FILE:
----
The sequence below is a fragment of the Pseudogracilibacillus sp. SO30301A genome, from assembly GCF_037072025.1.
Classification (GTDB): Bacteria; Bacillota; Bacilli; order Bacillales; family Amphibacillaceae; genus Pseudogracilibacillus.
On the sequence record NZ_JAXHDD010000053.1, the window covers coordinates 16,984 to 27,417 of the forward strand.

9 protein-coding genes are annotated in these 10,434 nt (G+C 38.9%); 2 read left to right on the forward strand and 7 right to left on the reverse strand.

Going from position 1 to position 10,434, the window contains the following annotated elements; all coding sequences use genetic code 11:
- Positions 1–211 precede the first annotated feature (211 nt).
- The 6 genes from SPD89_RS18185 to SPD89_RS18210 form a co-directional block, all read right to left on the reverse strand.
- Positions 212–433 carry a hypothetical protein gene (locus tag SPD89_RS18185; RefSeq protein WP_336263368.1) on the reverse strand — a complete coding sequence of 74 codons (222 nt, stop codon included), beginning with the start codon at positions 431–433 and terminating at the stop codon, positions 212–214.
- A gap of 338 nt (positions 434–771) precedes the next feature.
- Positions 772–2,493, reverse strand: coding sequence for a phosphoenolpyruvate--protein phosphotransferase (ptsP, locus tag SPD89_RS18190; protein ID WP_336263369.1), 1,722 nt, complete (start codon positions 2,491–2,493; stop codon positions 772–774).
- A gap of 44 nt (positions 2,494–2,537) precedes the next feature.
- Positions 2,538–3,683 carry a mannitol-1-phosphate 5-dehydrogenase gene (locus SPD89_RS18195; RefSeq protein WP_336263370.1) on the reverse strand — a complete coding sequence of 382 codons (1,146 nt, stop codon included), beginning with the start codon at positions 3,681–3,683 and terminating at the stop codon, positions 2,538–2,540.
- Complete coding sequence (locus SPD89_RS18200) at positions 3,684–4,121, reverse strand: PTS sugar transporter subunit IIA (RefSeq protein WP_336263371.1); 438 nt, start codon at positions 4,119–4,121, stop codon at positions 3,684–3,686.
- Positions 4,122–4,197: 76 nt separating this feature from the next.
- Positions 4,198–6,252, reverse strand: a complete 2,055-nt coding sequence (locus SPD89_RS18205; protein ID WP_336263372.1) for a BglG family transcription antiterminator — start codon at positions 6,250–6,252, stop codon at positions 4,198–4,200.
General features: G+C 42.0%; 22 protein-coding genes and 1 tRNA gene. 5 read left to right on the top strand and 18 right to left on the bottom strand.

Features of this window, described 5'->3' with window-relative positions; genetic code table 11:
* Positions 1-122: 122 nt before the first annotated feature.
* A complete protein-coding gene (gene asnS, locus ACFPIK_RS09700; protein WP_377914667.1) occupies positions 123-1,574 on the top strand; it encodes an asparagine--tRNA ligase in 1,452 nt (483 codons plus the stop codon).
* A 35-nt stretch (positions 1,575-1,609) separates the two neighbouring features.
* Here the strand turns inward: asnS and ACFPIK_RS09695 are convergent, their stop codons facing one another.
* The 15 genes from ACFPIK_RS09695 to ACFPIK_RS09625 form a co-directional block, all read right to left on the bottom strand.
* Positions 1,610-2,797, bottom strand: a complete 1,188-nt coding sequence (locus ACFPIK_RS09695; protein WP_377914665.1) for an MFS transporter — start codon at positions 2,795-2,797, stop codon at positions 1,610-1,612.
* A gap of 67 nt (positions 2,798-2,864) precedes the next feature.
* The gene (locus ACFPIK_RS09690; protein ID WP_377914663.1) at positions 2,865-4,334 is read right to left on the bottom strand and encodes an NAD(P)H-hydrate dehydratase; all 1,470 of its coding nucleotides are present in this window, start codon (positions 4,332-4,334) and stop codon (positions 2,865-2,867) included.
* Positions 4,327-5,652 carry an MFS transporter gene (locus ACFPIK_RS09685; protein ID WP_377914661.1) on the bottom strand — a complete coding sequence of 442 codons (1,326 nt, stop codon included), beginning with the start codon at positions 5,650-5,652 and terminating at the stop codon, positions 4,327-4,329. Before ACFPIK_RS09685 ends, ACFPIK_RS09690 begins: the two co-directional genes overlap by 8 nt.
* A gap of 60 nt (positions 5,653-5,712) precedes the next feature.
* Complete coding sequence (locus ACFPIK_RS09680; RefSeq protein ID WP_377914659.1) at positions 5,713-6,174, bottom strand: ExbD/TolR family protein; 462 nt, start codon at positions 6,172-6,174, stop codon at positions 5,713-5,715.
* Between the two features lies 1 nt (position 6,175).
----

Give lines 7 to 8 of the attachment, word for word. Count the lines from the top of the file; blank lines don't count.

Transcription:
- The 6 genes from SPD89_RS18185 to SPD89_RS18210 form a co-directional block, all read right to left on the reverse strand.
- Positions 212–433 carry a hypothetical protein gene (locus tag SPD89_RS18185; RefSeq protein WP_336263368.1) on the reverse strand — a complete coding sequence of 74 codons (222 nt, stop codon included), beginning with the start codon at positions 431–433 and terminating at the stop codon, positions 212–214.